top of page
  • Writer's pictureJulie Galloway, LPC-RPT

If You Met My Mother, You Would Understand

Updated: Dec 6, 2020

Mother-daughter relationships are complicated. Some mothers and daughters are BFFs while others talk occasionally. Some see each other weekly; others live in different states or countries. Some argue regularly while some avoid arguments. Others talk through everything. The possible combinations are endless.

There are ups and downs, no matter how positive or difficult the relationship.

Whatever your relationship with your mother or daughter, you can always make improvements. Plus I heard it the time a woman realizes her mother was right, she has a daughter who thinks she's wrong.

Here are 15 steps that just might decrease the wait time.

15 Steps to Strengthening Mother-Daughter Relationships:

1. Make the first move.

Don’t wait for the other person to make the first move. Doing so leaves relationships stuck.

2. Change yourself.

You might think the only way to improve a relationship is for the other person to change. But you aren’t chained to their actions; you can change your own reactions and responses. This will alter your relationship. Think of it as a dance, when one person changes their steps, the dance changes.

3. Communicate.

Lack of communication is a common challenge with moms and daughters. Some mothers and daughters can be so close that they believe that each should know how the other one feels. When communication is harsh, and mothers or daughters say things that they would never dare say to everyone else hurt feelings are usually the result. Because moms and daughters aren’t mind readers, it is important that both be clear and calm when stating feelings. Being able to speak your mind is the ultimate goal but doing so with a gentle touch will result in a successful interaction.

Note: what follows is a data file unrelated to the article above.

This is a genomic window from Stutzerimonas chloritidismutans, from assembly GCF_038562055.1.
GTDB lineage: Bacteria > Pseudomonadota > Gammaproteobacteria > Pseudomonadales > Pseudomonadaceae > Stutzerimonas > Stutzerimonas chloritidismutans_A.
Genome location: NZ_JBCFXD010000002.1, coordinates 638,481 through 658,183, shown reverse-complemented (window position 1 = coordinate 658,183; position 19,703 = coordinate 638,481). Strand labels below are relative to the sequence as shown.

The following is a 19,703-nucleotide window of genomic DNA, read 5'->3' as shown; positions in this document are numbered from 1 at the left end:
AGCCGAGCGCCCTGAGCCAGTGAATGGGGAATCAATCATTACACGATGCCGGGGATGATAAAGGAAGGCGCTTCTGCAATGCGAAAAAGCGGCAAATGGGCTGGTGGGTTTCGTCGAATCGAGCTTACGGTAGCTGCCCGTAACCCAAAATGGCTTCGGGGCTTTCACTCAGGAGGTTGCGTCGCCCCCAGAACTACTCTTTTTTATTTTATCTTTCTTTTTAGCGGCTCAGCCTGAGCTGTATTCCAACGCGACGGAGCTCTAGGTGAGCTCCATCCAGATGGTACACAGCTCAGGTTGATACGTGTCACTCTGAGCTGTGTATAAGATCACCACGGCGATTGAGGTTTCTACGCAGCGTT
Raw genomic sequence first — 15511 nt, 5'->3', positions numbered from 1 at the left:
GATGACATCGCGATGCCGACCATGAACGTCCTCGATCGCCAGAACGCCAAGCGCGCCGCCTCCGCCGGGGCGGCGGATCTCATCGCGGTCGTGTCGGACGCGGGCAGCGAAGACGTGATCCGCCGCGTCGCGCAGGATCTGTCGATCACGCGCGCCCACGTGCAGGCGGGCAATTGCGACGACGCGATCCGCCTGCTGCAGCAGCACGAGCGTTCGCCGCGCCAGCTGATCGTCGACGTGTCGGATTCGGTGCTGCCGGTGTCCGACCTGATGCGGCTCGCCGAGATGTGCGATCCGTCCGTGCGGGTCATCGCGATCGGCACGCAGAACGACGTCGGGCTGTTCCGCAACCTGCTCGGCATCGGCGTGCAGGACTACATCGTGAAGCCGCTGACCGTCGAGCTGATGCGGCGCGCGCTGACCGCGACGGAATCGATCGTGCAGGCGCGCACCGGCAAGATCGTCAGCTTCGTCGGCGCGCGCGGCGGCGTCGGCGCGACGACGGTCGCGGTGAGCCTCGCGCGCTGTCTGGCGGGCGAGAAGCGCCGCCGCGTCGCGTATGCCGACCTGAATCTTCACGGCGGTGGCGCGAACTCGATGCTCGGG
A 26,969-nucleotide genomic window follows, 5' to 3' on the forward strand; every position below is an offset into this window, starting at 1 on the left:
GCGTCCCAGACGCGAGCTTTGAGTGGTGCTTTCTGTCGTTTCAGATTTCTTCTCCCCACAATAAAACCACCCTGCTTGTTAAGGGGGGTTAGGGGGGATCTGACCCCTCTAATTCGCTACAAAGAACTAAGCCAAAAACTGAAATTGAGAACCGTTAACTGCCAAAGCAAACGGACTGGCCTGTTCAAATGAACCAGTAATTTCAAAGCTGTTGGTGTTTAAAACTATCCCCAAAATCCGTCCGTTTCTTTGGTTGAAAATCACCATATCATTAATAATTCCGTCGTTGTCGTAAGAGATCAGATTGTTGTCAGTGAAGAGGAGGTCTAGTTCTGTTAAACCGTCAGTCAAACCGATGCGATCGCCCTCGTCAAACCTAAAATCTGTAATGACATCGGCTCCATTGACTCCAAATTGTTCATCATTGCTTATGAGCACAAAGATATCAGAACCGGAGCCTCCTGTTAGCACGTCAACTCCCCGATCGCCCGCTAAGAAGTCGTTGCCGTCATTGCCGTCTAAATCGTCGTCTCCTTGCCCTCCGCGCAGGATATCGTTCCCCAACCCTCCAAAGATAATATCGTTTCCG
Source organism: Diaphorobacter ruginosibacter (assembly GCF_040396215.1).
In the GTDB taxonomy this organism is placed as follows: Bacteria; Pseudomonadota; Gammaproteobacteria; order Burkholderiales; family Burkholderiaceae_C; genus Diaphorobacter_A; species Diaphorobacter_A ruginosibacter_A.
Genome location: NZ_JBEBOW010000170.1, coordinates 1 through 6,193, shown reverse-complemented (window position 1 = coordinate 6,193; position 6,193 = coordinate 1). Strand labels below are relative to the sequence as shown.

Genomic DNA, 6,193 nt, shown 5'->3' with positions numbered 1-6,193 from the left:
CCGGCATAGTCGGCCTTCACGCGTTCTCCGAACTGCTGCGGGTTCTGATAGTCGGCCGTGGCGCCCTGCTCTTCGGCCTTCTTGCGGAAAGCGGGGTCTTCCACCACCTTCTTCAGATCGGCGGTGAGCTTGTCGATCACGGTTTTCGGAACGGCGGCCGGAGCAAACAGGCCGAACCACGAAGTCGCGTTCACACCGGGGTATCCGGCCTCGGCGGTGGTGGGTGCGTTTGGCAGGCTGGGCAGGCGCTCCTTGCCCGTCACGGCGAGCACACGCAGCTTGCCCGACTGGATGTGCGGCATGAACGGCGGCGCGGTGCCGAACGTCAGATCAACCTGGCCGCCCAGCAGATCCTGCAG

4. Be an active listener.

Active listening is vital for connections. The importance of reflecting back what the other person is saying rather than assuming you already know, will benefit the relationship greatly. When you reflect back what your mom or daughter is saying, you’re telling her that she’s being heard and that you understand. Also, don’t forget to listen to the feelings in the underlying the message, which is often the real message.

5. Repair damage quickly.

Healthy relationships don’t avoid conflict. Conflict is inevitable in mother and daughter relationships. Not resolving conflict can have unwanted consequences. If you don’t deal with your mom (and dad) by resolving conflict, you’re going to carry those same patterns into your future relationships. Learning how to work it out is the best gift you can give yourself. But pick your battles. If it’s not that important, just drop it.

6. Put yourself in her shoes.

If you’re a daughter, think of your mom as a woman with her own struggles and feelings, who was raised in a different generation with different values, relationships and issues. Address your mom or daughter’s feelings with empathy and be willing to offer a compromise.